Alcoholism and Memory Loss
Jeannie Cameron Says...
First of all, Congratulations for the three years you have sober, that is no small feat. I can imagine it must be alarming to experience memory loss at any level. When it comes to memory loss there are a couple of different things that could be going on. Science has made great advancement and new brain scans hit the market in June 2012 that can diagnose Alzheimer’s disease with uncanny efficacy. There are about 300 machines in metropolitan hospitals and it is quite pricey to have the scan. Also, it is a misnomer to think Alzheimer’s is only an elderly disease. A few hundred families worldwide, have rare genes that directly cause Alzheimer’s. People who inherit these rare genes tend to develop symptoms in their 30s, 40s and 50s. http://www.alz.org/national/documents/brochure_earlyonset.pdf
Current research indicates that Alzheimer's disease may be triggered by a multitude of factors, including age, genetic makeup, damage to neurons from the overproduction of toxic free radicals, serious head injuries, brain inflammation, and environmental factors. Both alcohol and Alzheimer’s disease affect the cholinergic system, the biochemistry released and hydrolyzed during nerve conduction. This system is involved in the regulation of memory and learning. Chronic alcohol use decreases acetylcholine levels, reducing its synthesis and release, thus it is plausible that alcohol use could be linked to Alzheimer’s disease through their common effects on this system. D. Allan Butterfield, The Alumni Professor of biological and physical chemistry at the University of Kentucky stated that "Chronic drinking may lead to permanent cognitive deficits." I’ve included the website below to obtain the warning signs to Alzheimer’s disease.
Another chronic memory disorder related to long-time alcohol consumption is called Korsakoff syndrome. This syndrome develops from a deficiency of thiamine (vitamin B-1) which helps brain cells produce energy from sugar. When levels fall too low, brain cells cannot generate enough energy to function properly. Korsakoff syndrome is often, but not always, preceded by an episode of Wernicke encephalopathy, which is an acute brain reaction to sever lack of thiamine. Sometimes the condition is called Wernicke-Korsakoff syndrome. Korsakoff syndrome causes problems learning new information, inability to remember recent events and long-term memory gaps. Memory problems may be strikingly severe while other thinking and social skills are relatively unaffected. For example, individuals may seem able to carry on a coherent conversation, but moments later be unable to recall that the conversation took place or to whom they spoke.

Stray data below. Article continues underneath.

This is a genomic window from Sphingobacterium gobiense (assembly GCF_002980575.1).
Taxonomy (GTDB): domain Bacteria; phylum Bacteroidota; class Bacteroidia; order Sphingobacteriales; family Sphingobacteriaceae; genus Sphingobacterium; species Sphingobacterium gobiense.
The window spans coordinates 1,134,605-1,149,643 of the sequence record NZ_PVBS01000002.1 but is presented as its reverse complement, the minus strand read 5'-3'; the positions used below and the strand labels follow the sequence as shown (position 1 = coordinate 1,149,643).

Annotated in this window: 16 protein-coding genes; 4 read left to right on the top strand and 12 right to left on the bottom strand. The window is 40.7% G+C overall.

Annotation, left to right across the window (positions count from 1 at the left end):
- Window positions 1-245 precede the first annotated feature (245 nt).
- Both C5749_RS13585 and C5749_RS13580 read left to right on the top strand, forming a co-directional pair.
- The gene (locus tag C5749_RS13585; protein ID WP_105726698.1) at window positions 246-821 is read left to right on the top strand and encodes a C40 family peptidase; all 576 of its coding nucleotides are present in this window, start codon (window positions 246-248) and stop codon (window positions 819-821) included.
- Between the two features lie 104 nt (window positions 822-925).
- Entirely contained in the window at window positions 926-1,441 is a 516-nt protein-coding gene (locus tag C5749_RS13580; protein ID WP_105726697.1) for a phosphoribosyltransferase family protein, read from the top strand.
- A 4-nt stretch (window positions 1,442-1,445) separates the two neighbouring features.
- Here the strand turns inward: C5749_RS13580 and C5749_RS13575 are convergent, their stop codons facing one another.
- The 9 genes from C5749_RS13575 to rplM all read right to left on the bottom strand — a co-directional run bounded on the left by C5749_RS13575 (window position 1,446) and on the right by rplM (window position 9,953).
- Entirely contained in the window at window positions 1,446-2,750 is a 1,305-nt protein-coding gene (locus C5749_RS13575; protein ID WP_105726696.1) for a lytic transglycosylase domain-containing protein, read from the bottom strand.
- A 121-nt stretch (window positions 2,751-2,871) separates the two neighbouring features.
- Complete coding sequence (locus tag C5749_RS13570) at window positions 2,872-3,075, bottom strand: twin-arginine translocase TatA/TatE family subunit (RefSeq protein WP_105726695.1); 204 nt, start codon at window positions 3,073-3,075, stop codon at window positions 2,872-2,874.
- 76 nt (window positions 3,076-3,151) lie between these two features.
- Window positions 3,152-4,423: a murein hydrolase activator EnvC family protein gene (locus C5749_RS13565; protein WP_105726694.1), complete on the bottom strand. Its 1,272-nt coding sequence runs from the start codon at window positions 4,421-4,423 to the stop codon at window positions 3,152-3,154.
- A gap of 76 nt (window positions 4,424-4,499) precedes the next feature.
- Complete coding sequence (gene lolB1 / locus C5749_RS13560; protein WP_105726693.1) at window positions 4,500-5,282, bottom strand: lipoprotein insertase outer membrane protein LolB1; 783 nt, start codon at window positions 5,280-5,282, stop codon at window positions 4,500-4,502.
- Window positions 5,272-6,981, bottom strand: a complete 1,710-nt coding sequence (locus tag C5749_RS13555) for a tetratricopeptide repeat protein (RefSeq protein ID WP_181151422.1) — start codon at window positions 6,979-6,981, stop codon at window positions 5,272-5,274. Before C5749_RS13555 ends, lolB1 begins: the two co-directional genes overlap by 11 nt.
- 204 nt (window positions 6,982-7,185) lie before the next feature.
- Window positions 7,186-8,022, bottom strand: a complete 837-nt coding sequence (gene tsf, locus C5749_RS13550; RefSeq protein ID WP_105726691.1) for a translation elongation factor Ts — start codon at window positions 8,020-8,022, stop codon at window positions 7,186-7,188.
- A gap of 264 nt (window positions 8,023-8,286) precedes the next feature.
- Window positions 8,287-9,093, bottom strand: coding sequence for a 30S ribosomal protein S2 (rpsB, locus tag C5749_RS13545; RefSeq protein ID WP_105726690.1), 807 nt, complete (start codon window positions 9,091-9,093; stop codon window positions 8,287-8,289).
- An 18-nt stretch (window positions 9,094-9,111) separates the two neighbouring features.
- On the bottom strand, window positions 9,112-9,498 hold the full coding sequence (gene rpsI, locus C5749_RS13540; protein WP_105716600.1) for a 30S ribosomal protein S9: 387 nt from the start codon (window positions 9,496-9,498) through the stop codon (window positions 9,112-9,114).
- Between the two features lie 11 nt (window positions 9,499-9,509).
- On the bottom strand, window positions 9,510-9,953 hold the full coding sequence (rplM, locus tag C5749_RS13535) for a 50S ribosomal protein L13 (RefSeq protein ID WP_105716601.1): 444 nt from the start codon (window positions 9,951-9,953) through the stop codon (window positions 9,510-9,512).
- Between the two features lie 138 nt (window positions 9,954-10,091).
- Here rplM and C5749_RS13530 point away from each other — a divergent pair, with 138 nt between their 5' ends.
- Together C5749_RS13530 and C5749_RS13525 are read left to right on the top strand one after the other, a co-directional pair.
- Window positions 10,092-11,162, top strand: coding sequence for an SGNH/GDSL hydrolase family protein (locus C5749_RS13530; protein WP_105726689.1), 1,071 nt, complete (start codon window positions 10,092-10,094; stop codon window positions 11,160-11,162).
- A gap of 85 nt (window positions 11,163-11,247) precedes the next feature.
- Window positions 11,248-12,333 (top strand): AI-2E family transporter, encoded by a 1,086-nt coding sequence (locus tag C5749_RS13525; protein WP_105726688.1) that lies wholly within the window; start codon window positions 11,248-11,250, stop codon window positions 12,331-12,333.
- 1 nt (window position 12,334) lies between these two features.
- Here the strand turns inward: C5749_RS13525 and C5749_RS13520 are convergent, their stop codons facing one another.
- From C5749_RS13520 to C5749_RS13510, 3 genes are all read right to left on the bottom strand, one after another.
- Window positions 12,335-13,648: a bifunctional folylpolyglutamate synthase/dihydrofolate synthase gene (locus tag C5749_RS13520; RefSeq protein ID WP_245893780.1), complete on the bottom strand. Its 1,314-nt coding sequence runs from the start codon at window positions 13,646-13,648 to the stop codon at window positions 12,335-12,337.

With all this being said I can tell you that my father, who never drank alcohol, coffee, or soda, never smoked, was health conscious and exercised daily was diagnosed with moderate stage Alzheimer’s at the age of 82. The reason it was diagnosed late was because he went blind late in life from macular degeneration and detached retina and was deaf from WWII. While he was living with me I couldn’t tell what was sensory deprivation or cognitive degeneration. After struggling with the symptoms inherent with Alzheimer’s I sought help from the VA which finally diagnosed my father. It wasn’t Alzheimer’s that finally took his life, it was a stroke.
While it is very important to take care of ourselves, worrying about things of which we have no control over will not do us any good. It is good that you stopped drinking and now your body can heal. You are no longer doing your body any harm and ingesting toxins that destroy brain cells and organs. Hopefully you are providing your body with the proper nourishment it needs. Our brains have a remarkable capacity to regenerate given enough time. Knowledge is power and when we know better we do better. I hope that I have been able to give you the information you were seeking. I encourage you to seek medical attention. All the best with your recovery.
Jeannie Cameron, LMHC
Page last updated Jan 17, 2013